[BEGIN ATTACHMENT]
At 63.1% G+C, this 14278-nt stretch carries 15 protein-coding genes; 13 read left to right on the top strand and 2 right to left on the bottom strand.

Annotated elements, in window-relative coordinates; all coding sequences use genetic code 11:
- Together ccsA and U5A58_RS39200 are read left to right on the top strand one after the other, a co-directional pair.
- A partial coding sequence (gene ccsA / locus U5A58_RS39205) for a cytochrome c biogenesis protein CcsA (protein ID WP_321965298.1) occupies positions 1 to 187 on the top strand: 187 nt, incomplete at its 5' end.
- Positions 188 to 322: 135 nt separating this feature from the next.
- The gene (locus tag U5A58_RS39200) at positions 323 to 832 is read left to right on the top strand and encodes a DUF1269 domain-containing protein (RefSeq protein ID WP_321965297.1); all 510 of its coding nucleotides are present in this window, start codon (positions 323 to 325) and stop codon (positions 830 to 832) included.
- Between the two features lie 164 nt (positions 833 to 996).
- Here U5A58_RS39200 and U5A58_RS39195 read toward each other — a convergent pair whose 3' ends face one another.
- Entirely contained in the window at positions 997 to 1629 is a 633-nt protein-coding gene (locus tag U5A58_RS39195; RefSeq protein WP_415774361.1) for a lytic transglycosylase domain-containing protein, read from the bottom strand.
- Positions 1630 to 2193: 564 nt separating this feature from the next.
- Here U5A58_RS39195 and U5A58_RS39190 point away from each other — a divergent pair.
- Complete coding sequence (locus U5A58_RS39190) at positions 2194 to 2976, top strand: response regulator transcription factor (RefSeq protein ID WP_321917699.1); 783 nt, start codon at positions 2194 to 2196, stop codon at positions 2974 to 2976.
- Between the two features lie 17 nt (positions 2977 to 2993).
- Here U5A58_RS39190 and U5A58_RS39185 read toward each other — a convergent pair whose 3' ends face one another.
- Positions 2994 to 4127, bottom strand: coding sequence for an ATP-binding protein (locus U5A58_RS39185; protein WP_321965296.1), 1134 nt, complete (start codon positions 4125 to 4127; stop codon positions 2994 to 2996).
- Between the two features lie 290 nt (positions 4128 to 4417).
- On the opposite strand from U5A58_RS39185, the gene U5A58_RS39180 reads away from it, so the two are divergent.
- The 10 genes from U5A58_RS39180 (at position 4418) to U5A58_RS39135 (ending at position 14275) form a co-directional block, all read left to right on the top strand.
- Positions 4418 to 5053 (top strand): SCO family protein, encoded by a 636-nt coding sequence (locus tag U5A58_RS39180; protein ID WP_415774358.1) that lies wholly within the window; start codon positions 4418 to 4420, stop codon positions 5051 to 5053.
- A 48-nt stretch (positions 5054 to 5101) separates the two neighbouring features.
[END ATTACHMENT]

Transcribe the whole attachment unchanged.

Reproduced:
At 63.1% G+C, this 14278-nt stretch carries 15 protein-coding genes; 13 read left to right on the top strand and 2 right to left on the bottom strand.

Annotated elements, in window-relative coordinates; all coding sequences use genetic code 11:
- Together ccsA and U5A58_RS39200 are read left to right on the top strand one after the other, a co-directional pair.
- A partial coding sequence (gene ccsA / locus U5A58_RS39205) for a cytochrome c biogenesis protein CcsA (protein ID WP_321965298.1) occupies positions 1 to 187 on the top strand: 187 nt, incomplete at its 5' end.
- Positions 188 to 322: 135 nt separating this feature from the next.
- The gene (locus tag U5A58_RS39200) at positions 323 to 832 is read left to right on the top strand and encodes a DUF1269 domain-containing protein (RefSeq protein ID WP_321965297.1); all 510 of its coding nucleotides are present in this window, start codon (positions 323 to 325) and stop codon (positions 830 to 832) included.
- Between the two features lie 164 nt (positions 833 to 996).
- Here U5A58_RS39200 and U5A58_RS39195 read toward each other — a convergent pair whose 3' ends face one another.
- Entirely contained in the window at positions 997 to 1629 is a 633-nt protein-coding gene (locus tag U5A58_RS39195; RefSeq protein WP_415774361.1) for a lytic transglycosylase domain-containing protein, read from the bottom strand.
- Positions 1630 to 2193: 564 nt separating this feature from the next.
- Here U5A58_RS39195 and U5A58_RS39190 point away from each other — a divergent pair.
- Complete coding sequence (locus U5A58_RS39190) at positions 2194 to 2976, top strand: response regulator transcription factor (RefSeq protein ID WP_321917699.1); 783 nt, start codon at positions 2194 to 2196, stop codon at positions 2974 to 2976.
- Between the two features lie 17 nt (positions 2977 to 2993).
- Here U5A58_RS39190 and U5A58_RS39185 read toward each other — a convergent pair whose 3' ends face one another.
- Positions 2994 to 4127, bottom strand: coding sequence for an ATP-binding protein (locus U5A58_RS39185; protein WP_321965296.1), 1134 nt, complete (start codon positions 4125 to 4127; stop codon positions 2994 to 2996).
- Between the two features lie 290 nt (positions 4128 to 4417).
- On the opposite strand from U5A58_RS39185, the gene U5A58_RS39180 reads away from it, so the two are divergent.
- The 10 genes from U5A58_RS39180 (at position 4418) to U5A58_RS39135 (ending at position 14275) form a co-directional block, all read left to right on the top strand.
- Positions 4418 to 5053 (top strand): SCO family protein, encoded by a 636-nt coding sequence (locus tag U5A58_RS39180; protein ID WP_415774358.1) that lies wholly within the window; start codon positions 4418 to 4420, stop codon positions 5051 to 5053.
- A 48-nt stretch (positions 5054 to 5101) separates the two neighbouring features.